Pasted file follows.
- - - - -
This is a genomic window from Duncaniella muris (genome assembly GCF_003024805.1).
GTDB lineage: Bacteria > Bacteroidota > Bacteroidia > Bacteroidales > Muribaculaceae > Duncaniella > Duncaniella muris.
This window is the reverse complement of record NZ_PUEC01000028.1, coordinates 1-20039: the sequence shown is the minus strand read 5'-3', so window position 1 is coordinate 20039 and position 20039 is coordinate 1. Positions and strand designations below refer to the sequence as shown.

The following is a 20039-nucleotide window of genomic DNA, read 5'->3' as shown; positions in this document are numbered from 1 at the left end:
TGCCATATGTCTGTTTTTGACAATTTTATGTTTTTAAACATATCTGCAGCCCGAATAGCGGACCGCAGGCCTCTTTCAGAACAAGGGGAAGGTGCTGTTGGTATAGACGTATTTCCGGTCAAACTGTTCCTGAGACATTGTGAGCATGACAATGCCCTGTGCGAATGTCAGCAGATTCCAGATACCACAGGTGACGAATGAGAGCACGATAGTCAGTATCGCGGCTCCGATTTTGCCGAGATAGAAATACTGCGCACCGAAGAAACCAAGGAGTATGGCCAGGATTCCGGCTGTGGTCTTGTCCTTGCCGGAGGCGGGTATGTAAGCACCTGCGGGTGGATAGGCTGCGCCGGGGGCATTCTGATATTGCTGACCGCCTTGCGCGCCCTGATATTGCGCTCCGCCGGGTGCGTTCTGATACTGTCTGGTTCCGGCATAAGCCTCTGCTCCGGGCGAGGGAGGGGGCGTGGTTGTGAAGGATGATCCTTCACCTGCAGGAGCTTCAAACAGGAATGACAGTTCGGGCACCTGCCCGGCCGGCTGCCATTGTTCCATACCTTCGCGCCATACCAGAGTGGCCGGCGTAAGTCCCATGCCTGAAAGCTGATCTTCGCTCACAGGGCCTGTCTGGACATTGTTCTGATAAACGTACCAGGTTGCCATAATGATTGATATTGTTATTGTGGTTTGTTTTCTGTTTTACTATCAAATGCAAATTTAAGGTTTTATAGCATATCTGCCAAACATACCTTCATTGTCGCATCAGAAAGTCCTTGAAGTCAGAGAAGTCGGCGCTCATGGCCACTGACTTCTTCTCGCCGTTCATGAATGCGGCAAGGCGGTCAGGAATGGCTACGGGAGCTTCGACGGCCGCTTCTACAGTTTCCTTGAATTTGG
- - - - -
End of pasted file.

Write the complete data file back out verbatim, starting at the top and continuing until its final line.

This is a genomic window from Duncaniella muris (genome assembly GCF_003024805.1).
GTDB lineage: Bacteria > Bacteroidota > Bacteroidia > Bacteroidales > Muribaculaceae > Duncaniella > Duncaniella muris.
This window is the reverse complement of record NZ_PUEC01000028.1, coordinates 1-20039: the sequence shown is the minus strand read 5'-3', so window position 1 is coordinate 20039 and position 20039 is coordinate 1. Positions and strand designations below refer to the sequence as shown.

The following is a 20039-nucleotide window of genomic DNA, read 5'->3' as shown; positions in this document are numbered from 1 at the left end:
TGCCATATGTCTGTTTTTGACAATTTTATGTTTTTAAACATATCTGCAGCCCGAATAGCGGACCGCAGGCCTCTTTCAGAACAAGGGGAAGGTGCTGTTGGTATAGACGTATTTCCGGTCAAACTGTTCCTGAGACATTGTGAGCATGACAATGCCCTGTGCGAATGTCAGCAGATTCCAGATACCACAGGTGACGAATGAGAGCACGATAGTCAGTATCGCGGCTCCGATTTTGCCGAGATAGAAATACTGCGCACCGAAGAAACCAAGGAGTATGGCCAGGATTCCGGCTGTGGTCTTGTCCTTGCCGGAGGCGGGTATGTAAGCACCTGCGGGTGGATAGGCTGCGCCGGGGGCATTCTGATATTGCTGACCGCCTTGCGCGCCCTGATATTGCGCTCCGCCGGGTGCGTTCTGATACTGTCTGGTTCCGGCATAAGCCTCTGCTCCGGGCGAGGGAGGGGGCGTGGTTGTGAAGGATGATCCTTCACCTGCAGGAGCTTCAAACAGGAATGACAGTTCGGGCACCTGCCCGGCCGGCTGCCATTGTTCCATACCTTCGCGCCATACCAGAGTGGCCGGCGTAAGTCCCATGCCTGAAAGCTGATCTTCGCTCACAGGGCCTGTCTGGACATTGTTCTGATAAACGTACCAGGTTGCCATAATGATTGATATTGTTATTGTGGTTTGTTTTCTGTTTTACTATCAAATGCAAATTTAAGGTTTTATAGCATATCTGCCAAACATACCTTCATTGTCGCATCAGAAAGTCCTTGAAGTCAGAGAAGTCGGCGCTCATGGCCACTGACTTCTTCTCGCCGTTCATGAATGCGGCAAGGCGGTCAGGAATGGCTACGGGAGCTTCGACGGCCGCTTCTACAGTTTCCTTGAATTTGG